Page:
Comics created by Bob Burden, Published by Aardvark-Vanaheim (1984–1985), Renegade Press (1985–1987), Dark Horse Comics (1988–2002), Image Comics (2004–2006)
Film directed by Kinka Usher, Starring Ben Stiller, William H. Macy, Hank Azaria, Paul Reubens & Janeane Garofalo
Let’s take things to a little bit of a happier place for a minute, with the comdey Mystery Men, which takes a hodge-pdge group of heroes and slaps them onto a team. Of course, hilarity ensues. When a supervillain threatens the city and a major super hero, the Mystery Men must step in to save the day. This is quite possibly one of the more underrated comedies to released in the last while. The cast, consisting of some of the best comics of the day, is fantastic and make the most of their oddball characters and their delivery of the even more eccentric script is impeccable, with some fantastic one-liners. It’s a comedy film that is unexpected and looking at the premise of the film, that’s understandable. If you’re looking for a great, funny film to watch, this is the one.
Comics written by Warren Ellis, Art by Cully Hamner, Published by Homage Comics/Wildstorm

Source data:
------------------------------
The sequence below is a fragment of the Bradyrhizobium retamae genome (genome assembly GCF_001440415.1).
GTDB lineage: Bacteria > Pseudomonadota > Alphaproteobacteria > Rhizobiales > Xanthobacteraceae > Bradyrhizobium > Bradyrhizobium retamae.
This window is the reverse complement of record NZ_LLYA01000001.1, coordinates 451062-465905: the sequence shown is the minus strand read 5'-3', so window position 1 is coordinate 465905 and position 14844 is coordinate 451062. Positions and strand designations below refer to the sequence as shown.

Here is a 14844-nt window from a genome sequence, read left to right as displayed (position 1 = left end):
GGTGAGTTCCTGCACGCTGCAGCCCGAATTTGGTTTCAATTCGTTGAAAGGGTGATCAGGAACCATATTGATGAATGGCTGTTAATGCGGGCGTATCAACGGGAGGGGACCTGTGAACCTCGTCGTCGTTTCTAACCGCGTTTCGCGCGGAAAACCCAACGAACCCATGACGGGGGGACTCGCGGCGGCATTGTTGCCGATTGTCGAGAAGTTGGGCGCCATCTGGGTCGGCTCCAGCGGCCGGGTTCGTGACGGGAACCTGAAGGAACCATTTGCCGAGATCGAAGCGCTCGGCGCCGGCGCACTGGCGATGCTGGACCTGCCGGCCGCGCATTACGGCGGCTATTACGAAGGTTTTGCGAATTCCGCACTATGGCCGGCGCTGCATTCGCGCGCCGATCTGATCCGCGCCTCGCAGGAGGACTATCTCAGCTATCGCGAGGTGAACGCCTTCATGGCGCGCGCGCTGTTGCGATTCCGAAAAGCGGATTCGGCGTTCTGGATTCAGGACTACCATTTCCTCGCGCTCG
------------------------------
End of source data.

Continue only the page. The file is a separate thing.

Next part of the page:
Film directed by Robert Schwentke, Starring Bruce Willis, John Malkovich, Helen Mirren, Morgan Freeman, Bryan Cox, Mary Louise Parker, Richard Dreyfuss & Karl Urban
When this film released 3 years ago, no one expected it to be as big a hit as it turned out to be. But, with an all-star cast of this caliber and a well-drafted script, this one proved to be a winner. The gang got back together for a sequel that released earlier this summer, which added more great actors and proved to be just as fun. In the film, the main character is renamed to Frank, rather than Paul, but the premise stayed somewhat the same. Frank Moses is a retired black-ops agent whose monthly highlight is talking to a social security representitive, Sarah, whom he lies to about receiving his monthly check just so he can talk to her. When assassins arrive at Frank’s house to kill him, he must defend himself and go on the run, kidnapping Sarah and gathering his former associates along the way. The film is both funny and intense and offers up some fantastic action sequences, along with great dialogue between the cast. Certainly an enjoyable film for many types of movie-goers.
There are several other films that I don’t have listed here that are also based on comis books, and worth a watch, such as Wanted, starring Angelina Jolie and James McAvoy, and 300, starring Gerard Butler and Michael Fassbender. But this group listed above are all fantastic films and you don’t need to be a comic book fan to enjoy them and appreciate them for what they are. For those of you who haven’t had the opportunity to view these, I’d suggest you do so! Be sure to stop back in here to tell us what you think. What are some of your favorite lesser-known comic book based films? Sound off below!